word-forming element expressing state or condition, in medical terminology denoting "a state of disease," from Latin -osis and directly from Greek -osis, formed from the aorist of verbs ending in -o. It corresponds to Latin -atio.
abstract suffix of state, from Old English dom "statute, judgment" (see doom (n.)). Originally an independent word, but already active as a suffix in Old English (as in freodom, wisdom). Cognate with German -tum (Old High German tuom). "Jurisdiction," hence "province, state, condition, quality."
word-forming element meaning "process or state of being," from Latin -escentia, from -escentem (see -escent).
word-forming element making nouns of quality, state, or condition, a confusion in English of three similar suffixes from Latin:
1. in primacy, etc., from Old French -acie and directly from Medieval Latin -acia, Late Latin -atia, making nouns of quality, state, or condition from nouns in -as.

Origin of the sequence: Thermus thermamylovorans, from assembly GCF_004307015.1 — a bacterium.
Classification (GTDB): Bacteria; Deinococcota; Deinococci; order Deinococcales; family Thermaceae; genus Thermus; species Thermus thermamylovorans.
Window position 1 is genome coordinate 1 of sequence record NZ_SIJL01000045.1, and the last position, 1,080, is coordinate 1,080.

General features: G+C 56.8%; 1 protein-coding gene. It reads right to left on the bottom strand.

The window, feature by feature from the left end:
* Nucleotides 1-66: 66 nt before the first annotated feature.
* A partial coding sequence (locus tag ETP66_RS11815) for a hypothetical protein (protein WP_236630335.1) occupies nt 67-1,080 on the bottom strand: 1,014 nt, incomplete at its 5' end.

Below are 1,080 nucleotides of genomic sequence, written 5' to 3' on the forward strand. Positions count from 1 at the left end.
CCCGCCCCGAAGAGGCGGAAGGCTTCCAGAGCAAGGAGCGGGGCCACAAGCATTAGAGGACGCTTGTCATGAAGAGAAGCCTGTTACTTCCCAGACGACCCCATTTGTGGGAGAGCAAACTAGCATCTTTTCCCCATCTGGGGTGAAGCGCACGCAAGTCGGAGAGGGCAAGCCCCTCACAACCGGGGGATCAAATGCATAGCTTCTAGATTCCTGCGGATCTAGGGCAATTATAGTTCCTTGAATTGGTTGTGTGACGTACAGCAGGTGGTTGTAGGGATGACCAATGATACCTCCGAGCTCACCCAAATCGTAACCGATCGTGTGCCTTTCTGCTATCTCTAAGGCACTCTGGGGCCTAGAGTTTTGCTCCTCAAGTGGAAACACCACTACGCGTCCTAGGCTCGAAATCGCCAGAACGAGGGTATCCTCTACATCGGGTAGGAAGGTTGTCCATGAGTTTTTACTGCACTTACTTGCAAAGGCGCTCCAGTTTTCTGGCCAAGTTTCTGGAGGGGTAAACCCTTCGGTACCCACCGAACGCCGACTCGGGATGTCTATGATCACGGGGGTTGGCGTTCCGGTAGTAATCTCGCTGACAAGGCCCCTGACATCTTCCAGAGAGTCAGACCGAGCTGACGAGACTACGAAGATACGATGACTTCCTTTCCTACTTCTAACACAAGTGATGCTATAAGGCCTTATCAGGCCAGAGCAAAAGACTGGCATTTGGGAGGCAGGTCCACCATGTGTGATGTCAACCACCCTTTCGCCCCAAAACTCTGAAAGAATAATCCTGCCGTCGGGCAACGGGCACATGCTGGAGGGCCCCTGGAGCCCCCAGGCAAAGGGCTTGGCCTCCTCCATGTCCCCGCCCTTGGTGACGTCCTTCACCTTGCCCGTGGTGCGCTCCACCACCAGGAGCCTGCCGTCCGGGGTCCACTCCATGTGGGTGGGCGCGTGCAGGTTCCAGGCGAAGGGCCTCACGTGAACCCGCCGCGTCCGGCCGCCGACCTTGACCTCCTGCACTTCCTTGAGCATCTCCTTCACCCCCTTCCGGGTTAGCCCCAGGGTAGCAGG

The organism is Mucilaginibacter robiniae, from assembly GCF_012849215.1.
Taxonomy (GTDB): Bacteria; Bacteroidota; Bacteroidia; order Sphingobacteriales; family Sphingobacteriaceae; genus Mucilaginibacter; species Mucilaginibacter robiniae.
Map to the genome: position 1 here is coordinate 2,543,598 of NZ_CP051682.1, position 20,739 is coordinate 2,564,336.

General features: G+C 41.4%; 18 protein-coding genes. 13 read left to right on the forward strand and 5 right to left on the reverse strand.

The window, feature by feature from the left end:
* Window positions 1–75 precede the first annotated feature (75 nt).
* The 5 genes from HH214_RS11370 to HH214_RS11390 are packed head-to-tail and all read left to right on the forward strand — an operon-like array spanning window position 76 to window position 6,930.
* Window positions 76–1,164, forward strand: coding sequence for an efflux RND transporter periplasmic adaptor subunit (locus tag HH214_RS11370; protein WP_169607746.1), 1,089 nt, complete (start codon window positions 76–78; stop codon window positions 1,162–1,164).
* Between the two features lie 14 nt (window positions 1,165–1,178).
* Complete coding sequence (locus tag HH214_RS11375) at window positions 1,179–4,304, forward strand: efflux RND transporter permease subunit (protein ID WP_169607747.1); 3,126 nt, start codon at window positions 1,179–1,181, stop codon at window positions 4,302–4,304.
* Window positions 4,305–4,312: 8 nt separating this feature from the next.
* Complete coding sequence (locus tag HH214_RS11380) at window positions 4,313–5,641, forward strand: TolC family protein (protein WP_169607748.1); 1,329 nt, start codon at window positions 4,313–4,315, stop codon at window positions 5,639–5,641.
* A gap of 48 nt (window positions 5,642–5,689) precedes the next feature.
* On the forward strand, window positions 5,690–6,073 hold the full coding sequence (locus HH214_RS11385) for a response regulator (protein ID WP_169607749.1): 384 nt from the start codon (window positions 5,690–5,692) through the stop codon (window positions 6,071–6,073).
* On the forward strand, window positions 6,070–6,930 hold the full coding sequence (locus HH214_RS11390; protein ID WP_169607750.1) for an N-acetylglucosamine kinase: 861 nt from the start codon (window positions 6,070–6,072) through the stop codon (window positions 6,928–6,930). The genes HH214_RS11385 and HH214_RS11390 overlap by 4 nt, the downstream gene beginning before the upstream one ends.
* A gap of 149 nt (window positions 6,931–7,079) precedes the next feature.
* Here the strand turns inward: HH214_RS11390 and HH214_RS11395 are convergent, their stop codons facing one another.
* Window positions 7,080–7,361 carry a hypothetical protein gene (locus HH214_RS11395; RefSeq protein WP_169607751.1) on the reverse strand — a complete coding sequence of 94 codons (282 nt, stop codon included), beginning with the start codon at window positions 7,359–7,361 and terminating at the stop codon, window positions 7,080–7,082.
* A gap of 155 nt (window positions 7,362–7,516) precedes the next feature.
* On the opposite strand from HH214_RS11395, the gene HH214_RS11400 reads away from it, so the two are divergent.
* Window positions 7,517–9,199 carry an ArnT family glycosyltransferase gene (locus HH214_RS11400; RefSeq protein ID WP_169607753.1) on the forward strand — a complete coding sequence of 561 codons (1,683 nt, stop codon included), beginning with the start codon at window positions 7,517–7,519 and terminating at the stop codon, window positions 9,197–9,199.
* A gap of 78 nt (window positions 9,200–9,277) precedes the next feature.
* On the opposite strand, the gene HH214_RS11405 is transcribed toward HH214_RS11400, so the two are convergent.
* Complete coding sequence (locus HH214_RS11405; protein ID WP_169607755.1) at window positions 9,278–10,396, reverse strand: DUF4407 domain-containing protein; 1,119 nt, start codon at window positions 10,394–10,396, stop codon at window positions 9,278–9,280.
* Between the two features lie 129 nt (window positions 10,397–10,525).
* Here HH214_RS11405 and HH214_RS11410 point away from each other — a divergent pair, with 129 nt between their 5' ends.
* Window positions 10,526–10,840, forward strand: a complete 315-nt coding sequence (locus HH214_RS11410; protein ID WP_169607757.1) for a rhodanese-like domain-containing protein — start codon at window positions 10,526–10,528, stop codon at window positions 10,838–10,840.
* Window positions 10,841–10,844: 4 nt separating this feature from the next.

2. in advocacy, etc., from Late Latin -atia, forming nouns of state from nouns in -atus.
3. in fallacy, etc., from Latin -acia, forming nouns of quality from adjectives in -ax (genitive -acis). Also forming part of -cracy. It has been extended in English to nouns not found in Latin (accuracy) and to non-Latin words (piracy).
before vowels ferr-, word-forming element indicating the presence of or derivation from iron, from Latin ferro-, combining form of ferrum "iron," which is of unknown origin. Possibly of Semitic origin, via Etruscan [Klein]; Watkins suggests "possibly borrowed (via Etruscan) from the same obscure source as OE bræs "brass." Also sometimes especially indicative of the presence of iron in the ferrous state; ferri- indicating iron in the ferric state.
suffix in Greek-derived nouns denoting action, process, state, condition, from Greek -sis, which is identical in meaning with Latin -entia, English -ing (1).
word-forming element attached to verbs, making nouns of state, condition, or action, from French -ion or directly from Latin -ionem (nominative -io, genitive -ionis), common suffix forming abstract nouns from verbs.